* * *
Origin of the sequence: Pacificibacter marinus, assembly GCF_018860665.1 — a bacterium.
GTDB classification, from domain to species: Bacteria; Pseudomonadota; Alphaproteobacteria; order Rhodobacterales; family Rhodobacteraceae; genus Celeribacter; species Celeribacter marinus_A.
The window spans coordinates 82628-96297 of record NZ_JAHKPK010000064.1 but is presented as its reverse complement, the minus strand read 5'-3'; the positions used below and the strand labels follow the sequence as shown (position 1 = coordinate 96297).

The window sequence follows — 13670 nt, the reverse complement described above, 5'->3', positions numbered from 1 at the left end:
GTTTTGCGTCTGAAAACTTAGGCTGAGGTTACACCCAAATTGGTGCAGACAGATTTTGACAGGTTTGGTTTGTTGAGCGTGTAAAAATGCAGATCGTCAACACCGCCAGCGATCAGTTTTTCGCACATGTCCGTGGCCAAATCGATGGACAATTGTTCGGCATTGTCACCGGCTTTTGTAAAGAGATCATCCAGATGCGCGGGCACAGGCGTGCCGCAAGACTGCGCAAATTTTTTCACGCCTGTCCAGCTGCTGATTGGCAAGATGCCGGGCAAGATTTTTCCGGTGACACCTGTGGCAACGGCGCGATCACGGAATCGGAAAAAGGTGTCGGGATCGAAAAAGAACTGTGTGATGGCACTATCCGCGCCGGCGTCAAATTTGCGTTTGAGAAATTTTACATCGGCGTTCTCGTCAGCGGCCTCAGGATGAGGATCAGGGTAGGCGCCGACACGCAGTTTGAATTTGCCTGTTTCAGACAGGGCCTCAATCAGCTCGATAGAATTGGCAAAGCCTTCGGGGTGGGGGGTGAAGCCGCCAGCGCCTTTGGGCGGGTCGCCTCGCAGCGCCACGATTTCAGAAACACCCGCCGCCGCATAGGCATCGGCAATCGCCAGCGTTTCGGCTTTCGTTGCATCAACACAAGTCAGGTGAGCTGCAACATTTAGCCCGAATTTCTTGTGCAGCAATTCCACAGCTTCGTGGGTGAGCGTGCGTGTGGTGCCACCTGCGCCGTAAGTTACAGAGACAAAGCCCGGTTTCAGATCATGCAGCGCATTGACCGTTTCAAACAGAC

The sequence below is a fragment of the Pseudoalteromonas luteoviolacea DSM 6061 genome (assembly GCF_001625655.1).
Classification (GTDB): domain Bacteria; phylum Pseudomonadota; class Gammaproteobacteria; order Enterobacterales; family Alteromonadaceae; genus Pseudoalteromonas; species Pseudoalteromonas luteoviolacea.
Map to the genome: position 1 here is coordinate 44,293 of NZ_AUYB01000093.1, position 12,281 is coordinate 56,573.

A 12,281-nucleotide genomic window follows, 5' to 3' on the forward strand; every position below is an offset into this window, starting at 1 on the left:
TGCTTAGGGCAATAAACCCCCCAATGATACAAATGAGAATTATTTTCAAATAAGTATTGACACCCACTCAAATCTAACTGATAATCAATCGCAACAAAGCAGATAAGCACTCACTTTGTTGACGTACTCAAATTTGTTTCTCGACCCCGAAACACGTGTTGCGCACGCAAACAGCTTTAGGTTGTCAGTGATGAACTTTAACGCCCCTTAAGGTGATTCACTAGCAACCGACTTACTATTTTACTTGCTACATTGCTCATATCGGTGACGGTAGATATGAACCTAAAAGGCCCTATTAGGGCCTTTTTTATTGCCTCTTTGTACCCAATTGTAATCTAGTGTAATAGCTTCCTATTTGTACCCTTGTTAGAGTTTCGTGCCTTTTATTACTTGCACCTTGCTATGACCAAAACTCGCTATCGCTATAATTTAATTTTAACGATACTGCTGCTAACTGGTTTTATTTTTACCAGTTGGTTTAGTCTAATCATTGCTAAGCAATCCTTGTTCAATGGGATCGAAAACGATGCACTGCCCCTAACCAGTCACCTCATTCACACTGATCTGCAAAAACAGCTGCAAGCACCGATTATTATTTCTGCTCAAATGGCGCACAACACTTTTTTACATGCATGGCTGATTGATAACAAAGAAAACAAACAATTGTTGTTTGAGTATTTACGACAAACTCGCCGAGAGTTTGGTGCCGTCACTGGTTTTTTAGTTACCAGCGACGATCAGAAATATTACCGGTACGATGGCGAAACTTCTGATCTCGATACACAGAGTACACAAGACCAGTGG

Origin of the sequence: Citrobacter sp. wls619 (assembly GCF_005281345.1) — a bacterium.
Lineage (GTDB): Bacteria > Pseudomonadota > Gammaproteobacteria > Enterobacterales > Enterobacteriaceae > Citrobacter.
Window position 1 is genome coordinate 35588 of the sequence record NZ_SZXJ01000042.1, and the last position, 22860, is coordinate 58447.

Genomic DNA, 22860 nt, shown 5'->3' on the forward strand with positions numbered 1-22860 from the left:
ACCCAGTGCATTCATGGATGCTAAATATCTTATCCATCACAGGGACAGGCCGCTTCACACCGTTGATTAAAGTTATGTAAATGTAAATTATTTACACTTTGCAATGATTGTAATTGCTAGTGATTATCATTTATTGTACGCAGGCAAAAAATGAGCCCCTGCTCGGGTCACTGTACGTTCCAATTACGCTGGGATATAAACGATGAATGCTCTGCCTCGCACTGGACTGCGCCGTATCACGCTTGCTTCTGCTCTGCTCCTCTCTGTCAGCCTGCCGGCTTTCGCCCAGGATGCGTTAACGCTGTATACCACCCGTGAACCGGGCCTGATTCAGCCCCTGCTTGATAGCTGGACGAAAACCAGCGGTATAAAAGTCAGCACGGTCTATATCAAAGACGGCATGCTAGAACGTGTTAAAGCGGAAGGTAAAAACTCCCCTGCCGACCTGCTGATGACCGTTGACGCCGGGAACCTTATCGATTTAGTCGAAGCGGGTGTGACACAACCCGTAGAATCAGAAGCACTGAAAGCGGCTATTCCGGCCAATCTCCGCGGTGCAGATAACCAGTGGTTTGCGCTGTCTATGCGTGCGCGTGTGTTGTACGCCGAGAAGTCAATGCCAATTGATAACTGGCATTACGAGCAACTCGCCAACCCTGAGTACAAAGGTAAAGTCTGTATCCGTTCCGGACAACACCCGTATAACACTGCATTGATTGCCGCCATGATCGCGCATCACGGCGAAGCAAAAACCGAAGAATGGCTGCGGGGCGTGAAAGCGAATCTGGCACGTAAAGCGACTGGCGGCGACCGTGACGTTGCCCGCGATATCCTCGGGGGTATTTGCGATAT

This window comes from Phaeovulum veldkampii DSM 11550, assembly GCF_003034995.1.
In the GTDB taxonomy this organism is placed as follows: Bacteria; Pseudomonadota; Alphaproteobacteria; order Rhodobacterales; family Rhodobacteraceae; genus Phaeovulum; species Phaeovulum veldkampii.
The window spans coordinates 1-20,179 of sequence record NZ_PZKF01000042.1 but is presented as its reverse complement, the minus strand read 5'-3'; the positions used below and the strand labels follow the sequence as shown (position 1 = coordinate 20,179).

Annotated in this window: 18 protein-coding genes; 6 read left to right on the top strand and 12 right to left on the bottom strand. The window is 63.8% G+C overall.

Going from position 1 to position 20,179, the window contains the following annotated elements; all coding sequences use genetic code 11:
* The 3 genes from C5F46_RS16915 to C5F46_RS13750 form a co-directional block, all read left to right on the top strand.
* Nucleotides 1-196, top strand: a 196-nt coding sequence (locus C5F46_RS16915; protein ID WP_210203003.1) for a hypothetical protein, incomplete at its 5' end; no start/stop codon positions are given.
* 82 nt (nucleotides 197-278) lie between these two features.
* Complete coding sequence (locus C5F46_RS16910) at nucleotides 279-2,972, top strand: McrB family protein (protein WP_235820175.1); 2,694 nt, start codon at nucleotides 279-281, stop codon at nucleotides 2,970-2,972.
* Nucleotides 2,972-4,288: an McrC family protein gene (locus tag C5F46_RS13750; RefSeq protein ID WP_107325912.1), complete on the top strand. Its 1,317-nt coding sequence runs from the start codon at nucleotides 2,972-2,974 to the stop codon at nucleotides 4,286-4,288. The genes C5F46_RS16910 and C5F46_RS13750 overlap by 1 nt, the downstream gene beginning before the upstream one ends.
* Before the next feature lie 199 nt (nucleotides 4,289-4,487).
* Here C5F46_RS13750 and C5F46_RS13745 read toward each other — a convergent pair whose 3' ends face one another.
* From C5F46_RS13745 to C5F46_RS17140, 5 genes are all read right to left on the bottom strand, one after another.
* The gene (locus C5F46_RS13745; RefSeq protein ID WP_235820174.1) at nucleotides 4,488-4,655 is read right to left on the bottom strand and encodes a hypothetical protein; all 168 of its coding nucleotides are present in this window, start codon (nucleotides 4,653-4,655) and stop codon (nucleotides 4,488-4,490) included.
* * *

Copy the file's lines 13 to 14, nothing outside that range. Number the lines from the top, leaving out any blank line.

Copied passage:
Window position 1 is genome coordinate 35588 of the sequence record NZ_SZXJ01000042.1, and the last position, 22860, is coordinate 58447.

Genomic DNA, 22860 nt, shown 5'->3' on the forward strand with positions numbered 1-22860 from the left: